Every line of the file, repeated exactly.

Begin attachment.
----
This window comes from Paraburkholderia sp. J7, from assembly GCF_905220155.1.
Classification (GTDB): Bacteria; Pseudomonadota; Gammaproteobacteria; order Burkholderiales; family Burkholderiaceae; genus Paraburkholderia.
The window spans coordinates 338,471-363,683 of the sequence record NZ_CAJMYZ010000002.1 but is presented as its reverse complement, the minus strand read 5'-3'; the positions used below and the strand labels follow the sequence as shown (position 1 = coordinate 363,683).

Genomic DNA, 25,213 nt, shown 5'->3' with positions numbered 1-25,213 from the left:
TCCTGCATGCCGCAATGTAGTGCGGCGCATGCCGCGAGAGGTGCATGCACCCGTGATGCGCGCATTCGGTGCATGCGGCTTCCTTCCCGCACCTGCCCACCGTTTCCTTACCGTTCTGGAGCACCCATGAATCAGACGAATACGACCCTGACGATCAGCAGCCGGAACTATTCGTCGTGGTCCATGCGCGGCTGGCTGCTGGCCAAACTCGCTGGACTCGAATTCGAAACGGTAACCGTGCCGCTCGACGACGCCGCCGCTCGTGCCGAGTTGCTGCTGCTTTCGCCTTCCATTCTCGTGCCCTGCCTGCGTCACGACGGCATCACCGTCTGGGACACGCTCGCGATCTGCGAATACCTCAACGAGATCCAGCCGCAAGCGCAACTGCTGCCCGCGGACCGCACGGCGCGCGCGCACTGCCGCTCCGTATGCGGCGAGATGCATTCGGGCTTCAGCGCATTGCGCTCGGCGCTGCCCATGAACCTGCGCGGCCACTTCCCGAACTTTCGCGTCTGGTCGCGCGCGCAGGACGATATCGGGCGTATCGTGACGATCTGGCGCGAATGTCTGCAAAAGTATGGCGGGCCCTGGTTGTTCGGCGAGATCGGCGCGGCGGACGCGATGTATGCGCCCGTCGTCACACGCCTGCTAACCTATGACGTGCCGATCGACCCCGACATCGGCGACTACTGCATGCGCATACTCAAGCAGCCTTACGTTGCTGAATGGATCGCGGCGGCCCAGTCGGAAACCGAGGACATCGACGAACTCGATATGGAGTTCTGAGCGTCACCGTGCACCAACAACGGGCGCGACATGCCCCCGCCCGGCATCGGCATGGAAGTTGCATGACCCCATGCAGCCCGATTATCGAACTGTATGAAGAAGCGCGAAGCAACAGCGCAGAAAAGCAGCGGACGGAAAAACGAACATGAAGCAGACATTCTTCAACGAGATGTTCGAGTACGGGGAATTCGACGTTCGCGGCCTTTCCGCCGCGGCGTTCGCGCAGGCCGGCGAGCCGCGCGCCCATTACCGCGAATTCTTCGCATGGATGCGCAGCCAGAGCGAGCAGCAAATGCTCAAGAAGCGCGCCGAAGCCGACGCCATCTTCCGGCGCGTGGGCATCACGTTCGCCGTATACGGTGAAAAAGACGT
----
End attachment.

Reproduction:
This window comes from Paraburkholderia sp. J7, from assembly GCF_905220155.1.
Classification (GTDB): Bacteria; Pseudomonadota; Gammaproteobacteria; order Burkholderiales; family Burkholderiaceae; genus Paraburkholderia.
The window spans coordinates 338,471-363,683 of the sequence record NZ_CAJMYZ010000002.1 but is presented as its reverse complement, the minus strand read 5'-3'; the positions used below and the strand labels follow the sequence as shown (position 1 = coordinate 363,683).

Genomic DNA, 25,213 nt, shown 5'->3' with positions numbered 1-25,213 from the left:
TCCTGCATGCCGCAATGTAGTGCGGCGCATGCCGCGAGAGGTGCATGCACCCGTGATGCGCGCATTCGGTGCATGCGGCTTCCTTCCCGCACCTGCCCACCGTTTCCTTACCGTTCTGGAGCACCCATGAATCAGACGAATACGACCCTGACGATCAGCAGCCGGAACTATTCGTCGTGGTCCATGCGCGGCTGGCTGCTGGCCAAACTCGCTGGACTCGAATTCGAAACGGTAACCGTGCCGCTCGACGACGCCGCCGCTCGTGCCGAGTTGCTGCTGCTTTCGCCTTCCATTCTCGTGCCCTGCCTGCGTCACGACGGCATCACCGTCTGGGACACGCTCGCGATCTGCGAATACCTCAACGAGATCCAGCCGCAAGCGCAACTGCTGCCCGCGGACCGCACGGCGCGCGCGCACTGCCGCTCCGTATGCGGCGAGATGCATTCGGGCTTCAGCGCATTGCGCTCGGCGCTGCCCATGAACCTGCGCGGCCACTTCCCGAACTTTCGCGTCTGGTCGCGCGCGCAGGACGATATCGGGCGTATCGTGACGATCTGGCGCGAATGTCTGCAAAAGTATGGCGGGCCCTGGTTGTTCGGCGAGATCGGCGCGGCGGACGCGATGTATGCGCCCGTCGTCACACGCCTGCTAACCTATGACGTGCCGATCGACCCCGACATCGGCGACTACTGCATGCGCATACTCAAGCAGCCTTACGTTGCTGAATGGATCGCGGCGGCCCAGTCGGAAACCGAGGACATCGACGAACTCGATATGGAGTTCTGAGCGTCACCGTGCACCAACAACGGGCGCGACATGCCCCCGCCCGGCATCGGCATGGAAGTTGCATGACCCCATGCAGCCCGATTATCGAACTGTATGAAGAAGCGCGAAGCAACAGCGCAGAAAAGCAGCGGACGGAAAAACGAACATGAAGCAGACATTCTTCAACGAGATGTTCGAGTACGGGGAATTCGACGTTCGCGGCCTTTCCGCCGCGGCGTTCGCGCAGGCCGGCGAGCCGCGCGCCCATTACCGCGAATTCTTCGCATGGATGCGCAGCCAGAGCGAGCAGCAAATGCTCAAGAAGCGCGCCGAAGCCGACGCCATCTTCCGGCGCGTGGGCATCACGTTCGCCGTATACGGTGAAAAAGACGT